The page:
Read off your finesThat cookbook you were returning to the library that got wedged behind the backseat of your car and forgotten over the winter. The novel you only allowed yourself five pages a day to read because you never wanted it to end. The country-western CD your daughter put in her backpack last spring and found this spring.

Has your love of books and other KDL materials made it difficult to let go of some of your checked-out items by their due date? Put that love to work for you Sunday, April 13 through Saturday, April 26. Cardholders with KDL fines (not just KDL cardholders) are invited to visit a branch, and for every 10 minutes spent reading or listening in the library, $1 in overdue fines will be waived up to a maximum of $10 (does not apply to lost or damaged items or collection fees). You can even read off fines for other people!

** Patrons must do their reading at a KDL branch to receive waived overdue fines. See your local branch for more information.

Happy reading!

 


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May LibraryReads Staff Picks

Saturday, April 12th, 2014


You already know that your local KDL staff provide great recommendations when you’re looking for your next favorite book. Now library staff across the nation have connected to offer LibraryReads, a nationwide “Top 10″ list of favorite titles each month! Check out these upcoming titles that librarians across the country have read, loved, and want to share with you.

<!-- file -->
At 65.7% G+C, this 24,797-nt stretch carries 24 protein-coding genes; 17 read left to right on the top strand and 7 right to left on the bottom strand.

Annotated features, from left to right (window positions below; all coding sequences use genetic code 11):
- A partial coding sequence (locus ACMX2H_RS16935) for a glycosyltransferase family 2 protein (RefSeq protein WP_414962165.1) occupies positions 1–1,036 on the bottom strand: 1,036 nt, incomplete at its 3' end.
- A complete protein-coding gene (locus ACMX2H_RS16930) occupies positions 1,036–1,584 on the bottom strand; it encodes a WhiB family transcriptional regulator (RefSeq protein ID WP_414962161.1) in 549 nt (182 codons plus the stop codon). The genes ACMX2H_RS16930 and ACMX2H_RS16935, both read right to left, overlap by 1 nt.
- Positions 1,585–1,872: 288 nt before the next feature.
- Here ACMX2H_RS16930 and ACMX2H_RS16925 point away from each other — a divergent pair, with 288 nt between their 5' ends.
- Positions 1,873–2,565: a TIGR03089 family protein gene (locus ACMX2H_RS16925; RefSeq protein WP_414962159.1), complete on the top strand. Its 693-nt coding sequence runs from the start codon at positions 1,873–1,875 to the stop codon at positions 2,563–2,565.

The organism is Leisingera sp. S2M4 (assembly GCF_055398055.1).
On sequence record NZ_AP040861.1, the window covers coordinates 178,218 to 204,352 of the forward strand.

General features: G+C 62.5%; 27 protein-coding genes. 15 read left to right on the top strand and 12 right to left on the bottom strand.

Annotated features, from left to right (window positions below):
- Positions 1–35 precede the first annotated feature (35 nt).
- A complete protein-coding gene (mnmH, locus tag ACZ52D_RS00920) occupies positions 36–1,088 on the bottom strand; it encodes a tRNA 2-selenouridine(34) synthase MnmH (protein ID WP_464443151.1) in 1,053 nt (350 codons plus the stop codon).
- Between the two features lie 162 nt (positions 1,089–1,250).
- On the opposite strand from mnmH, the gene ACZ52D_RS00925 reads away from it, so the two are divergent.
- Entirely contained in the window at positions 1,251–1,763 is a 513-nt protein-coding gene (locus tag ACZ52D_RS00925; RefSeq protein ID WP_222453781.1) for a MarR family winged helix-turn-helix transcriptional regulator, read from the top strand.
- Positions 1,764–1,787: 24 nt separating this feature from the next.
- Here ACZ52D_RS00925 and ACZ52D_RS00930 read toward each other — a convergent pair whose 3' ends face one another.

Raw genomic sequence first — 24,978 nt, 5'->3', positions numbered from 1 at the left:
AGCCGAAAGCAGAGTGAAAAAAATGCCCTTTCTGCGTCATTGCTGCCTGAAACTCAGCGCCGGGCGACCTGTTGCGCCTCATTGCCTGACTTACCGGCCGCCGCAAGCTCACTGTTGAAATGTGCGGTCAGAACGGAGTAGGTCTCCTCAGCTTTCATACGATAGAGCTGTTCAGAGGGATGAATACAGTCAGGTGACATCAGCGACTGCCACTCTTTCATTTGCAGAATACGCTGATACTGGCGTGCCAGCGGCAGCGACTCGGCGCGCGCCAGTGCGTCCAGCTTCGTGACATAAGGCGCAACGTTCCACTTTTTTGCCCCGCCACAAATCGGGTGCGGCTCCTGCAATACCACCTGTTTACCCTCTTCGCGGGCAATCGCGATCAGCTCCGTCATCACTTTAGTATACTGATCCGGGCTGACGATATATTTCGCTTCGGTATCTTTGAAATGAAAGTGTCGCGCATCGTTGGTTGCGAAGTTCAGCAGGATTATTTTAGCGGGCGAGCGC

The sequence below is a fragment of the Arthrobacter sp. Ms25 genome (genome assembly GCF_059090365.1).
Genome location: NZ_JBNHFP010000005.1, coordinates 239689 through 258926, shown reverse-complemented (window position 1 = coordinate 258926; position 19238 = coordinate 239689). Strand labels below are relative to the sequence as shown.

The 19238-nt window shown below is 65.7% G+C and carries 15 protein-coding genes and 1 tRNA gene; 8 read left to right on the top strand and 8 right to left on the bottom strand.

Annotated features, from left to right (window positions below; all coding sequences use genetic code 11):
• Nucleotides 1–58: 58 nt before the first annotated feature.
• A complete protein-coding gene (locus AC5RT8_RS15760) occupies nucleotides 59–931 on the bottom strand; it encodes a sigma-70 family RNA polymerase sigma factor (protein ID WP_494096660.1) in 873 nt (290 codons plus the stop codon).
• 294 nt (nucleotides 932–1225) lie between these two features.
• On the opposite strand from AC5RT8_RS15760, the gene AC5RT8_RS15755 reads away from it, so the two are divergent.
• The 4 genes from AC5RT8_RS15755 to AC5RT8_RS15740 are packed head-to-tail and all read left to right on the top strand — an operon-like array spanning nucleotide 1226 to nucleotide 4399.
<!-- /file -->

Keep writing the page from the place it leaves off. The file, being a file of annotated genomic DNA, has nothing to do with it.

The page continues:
1. We Were LiarsLibraryReadsFavoriteWe Were Liars by E. Lockhart
    “This brilliant and heartbreaking novel tells the story of a prestigious family living on a private island off the coast of Massachusetts. Full of love, lies, secrets, no shortage of family dysfunction, and a shocking twist that you won’t see coming. Though this book is written for teens, it shouldn’t be overlooked by anyone looking for a fantastic read.”
    Susan Balla, Fairfield Public Library, Fairfield, CT
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  3. All the Light We Cannot SeeAll the Light We Cannot See: A Novel by Anthony Doerr
    “Set during World War II Europe, this novel is sobering without being sentimental. The tension builds as the alternating, parallel stories of Werner and Marie-Laure unfold, and their paths cross. I highly recommend this beautiful and compelling story.”